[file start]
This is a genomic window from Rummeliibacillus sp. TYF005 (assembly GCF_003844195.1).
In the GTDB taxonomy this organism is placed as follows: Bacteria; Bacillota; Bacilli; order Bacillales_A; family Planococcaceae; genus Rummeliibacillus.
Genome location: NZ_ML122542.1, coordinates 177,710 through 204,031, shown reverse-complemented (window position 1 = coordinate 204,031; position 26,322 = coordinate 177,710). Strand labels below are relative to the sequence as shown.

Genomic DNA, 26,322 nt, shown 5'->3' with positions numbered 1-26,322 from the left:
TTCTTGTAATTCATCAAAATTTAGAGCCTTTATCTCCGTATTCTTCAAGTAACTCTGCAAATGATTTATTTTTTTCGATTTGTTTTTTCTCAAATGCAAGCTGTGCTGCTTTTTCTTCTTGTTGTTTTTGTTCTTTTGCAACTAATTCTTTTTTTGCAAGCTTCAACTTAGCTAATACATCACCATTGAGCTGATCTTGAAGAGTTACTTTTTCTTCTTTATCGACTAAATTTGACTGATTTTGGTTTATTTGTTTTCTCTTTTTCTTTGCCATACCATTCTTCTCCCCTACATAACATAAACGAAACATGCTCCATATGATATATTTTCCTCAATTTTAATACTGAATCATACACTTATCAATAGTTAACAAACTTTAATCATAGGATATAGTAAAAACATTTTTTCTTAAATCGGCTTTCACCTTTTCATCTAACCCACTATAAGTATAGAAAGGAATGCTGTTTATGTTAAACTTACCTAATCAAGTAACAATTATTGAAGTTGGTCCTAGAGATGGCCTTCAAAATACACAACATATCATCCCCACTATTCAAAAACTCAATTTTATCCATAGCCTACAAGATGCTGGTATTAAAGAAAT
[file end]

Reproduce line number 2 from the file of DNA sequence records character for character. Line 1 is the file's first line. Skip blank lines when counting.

In the GTDB taxonomy this organism is placed as follows: Bacteria; Bacillota; Bacilli; order Bacillales_A; family Planococcaceae; genus Rummeliibacillus.